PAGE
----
1887

n Historia - Profits, harvests or public revenue? Divergent interests and guano fertiliser struggles in the Cape Colony; c. 1872-1910

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Abstract

During the first 50 years of its existence, the Cape guano trade was controlled by entrepreneurs who were profit and export orientated. They used their control over certain offshore islands through long-term exploitation leases to fix prices and to manipulate supply to their maximum advantage. Internal divisions, limited financial means and a lack of sophisticated fertiliser knowledge as well as weak farmer organisation, prevented Cape farmers from reversing this situation. Faced with declining soil quality, noxious weeds and decreasing harvests that threatened to scupper their livelihoods, Cape farmers made skilful use of protest, petitioning and pressurising their public representatives and finally succeeded in securing government intervention and access to cheaper and subsidised guano. Fearing their exclusion from the hitherto lucrative trade, guanopreneurs and their political allies resisted this move strongly. The ensuing battle for control of the Cape guano fertiliser market not only saw the last attempts by entrepreneurs to resist state appropriation of the product, but also inadvertently gave guano a small role in the unfolding of political events in the years leading up to the establishment the Union of South Africa.

Tydens die eerste 50 jaar van sy bestaan was die Kaapse ghwano-handel in die hande van wins- en uitvoergedrewe entrepeneurs. Die het deur middel van langtermyn eksploitasie-kontrakte beheer oor nabygeleë eilande uitgeoefen, wat hulle in staat gestel het om pryse vas te stel en die beskikbaarheid van ghwano vir hul eie gewin te reguleer. Onderlinge verdeeldheid, beperkte finansies, onkunde oor bemesting, sowel as gebrekkige samewerking, het aanvanklik gekoördineerde optrede deur die Kaapse boere in die wiele gery. Met die grondgehalte wat egter algaande verswak het, skadelike onkruid en kwynende oeste wat hul brood en botter bedreig het, het Kaapse boere deur middel van die vernuftige gebruik van protes, petisies en druk op hul openbare verteenwoordigers, uiteindelik daarin geslaag om die regering te noop om in te gryp, en sodoende toegang tot goedkoop, gesubsidieerde ghwano verkry. Die "ghwanopreneurs" en hul politieke bondgenote, wie se aandeel in die winsgewende handel daardeur in gedrang gekom het, het dit heftig teengestaan. Die daaropvolgende stryd om beheer oor die Kaapse ghwano bemestingsmark was nie net tekenend van die entrepeneurs se laaste pogings om staatstoe-eiening van die produk te beveg nie, maar het ook 'n klein rolletjie aan ghwano toegeken in die politieke gebeure wat Suid-Afrika se Uniewording voorafgegaan het.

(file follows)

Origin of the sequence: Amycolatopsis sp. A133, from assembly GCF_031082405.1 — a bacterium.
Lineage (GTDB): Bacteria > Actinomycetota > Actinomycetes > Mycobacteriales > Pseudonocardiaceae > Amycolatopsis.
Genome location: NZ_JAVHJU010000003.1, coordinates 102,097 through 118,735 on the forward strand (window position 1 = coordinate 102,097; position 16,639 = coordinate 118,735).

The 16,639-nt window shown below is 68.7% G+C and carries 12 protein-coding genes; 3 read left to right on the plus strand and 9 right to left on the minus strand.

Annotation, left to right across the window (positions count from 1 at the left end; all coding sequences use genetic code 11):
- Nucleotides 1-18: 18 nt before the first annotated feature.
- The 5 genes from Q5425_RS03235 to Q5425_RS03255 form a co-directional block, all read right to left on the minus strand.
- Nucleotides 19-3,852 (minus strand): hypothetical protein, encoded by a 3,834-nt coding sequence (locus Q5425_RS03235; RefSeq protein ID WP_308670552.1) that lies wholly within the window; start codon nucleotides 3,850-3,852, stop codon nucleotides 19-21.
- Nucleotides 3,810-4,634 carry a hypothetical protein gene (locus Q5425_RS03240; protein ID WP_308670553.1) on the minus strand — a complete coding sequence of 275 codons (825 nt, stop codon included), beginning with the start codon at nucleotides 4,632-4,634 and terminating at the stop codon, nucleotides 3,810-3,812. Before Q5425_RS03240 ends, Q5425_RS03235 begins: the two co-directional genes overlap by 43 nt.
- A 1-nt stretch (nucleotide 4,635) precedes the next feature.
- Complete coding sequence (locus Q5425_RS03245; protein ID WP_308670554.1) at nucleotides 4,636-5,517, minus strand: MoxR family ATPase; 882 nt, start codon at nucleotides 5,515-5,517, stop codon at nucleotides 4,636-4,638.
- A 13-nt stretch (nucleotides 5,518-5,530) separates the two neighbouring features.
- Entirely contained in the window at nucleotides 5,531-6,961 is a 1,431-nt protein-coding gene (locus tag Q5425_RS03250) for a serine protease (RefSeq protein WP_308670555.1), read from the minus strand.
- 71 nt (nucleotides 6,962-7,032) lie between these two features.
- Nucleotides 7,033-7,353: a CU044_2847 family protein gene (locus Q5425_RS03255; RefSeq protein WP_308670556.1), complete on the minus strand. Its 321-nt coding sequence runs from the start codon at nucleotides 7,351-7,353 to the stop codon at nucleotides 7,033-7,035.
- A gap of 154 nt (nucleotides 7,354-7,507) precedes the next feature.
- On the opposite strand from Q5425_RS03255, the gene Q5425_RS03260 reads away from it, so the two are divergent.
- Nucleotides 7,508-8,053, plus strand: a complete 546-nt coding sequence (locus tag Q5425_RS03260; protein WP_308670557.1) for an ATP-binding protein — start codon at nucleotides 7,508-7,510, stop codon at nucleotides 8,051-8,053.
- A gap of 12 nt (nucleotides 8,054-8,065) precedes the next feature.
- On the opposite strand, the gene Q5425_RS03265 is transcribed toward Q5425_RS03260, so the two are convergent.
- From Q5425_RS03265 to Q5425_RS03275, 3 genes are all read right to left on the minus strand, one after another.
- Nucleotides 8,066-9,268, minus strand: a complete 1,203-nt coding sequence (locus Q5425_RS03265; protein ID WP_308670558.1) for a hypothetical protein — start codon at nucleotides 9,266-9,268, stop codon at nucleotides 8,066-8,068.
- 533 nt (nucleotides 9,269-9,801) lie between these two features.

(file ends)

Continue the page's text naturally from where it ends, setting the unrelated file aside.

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/content/hist/60/2/EJC183137
2015-01-01
2016-12-04
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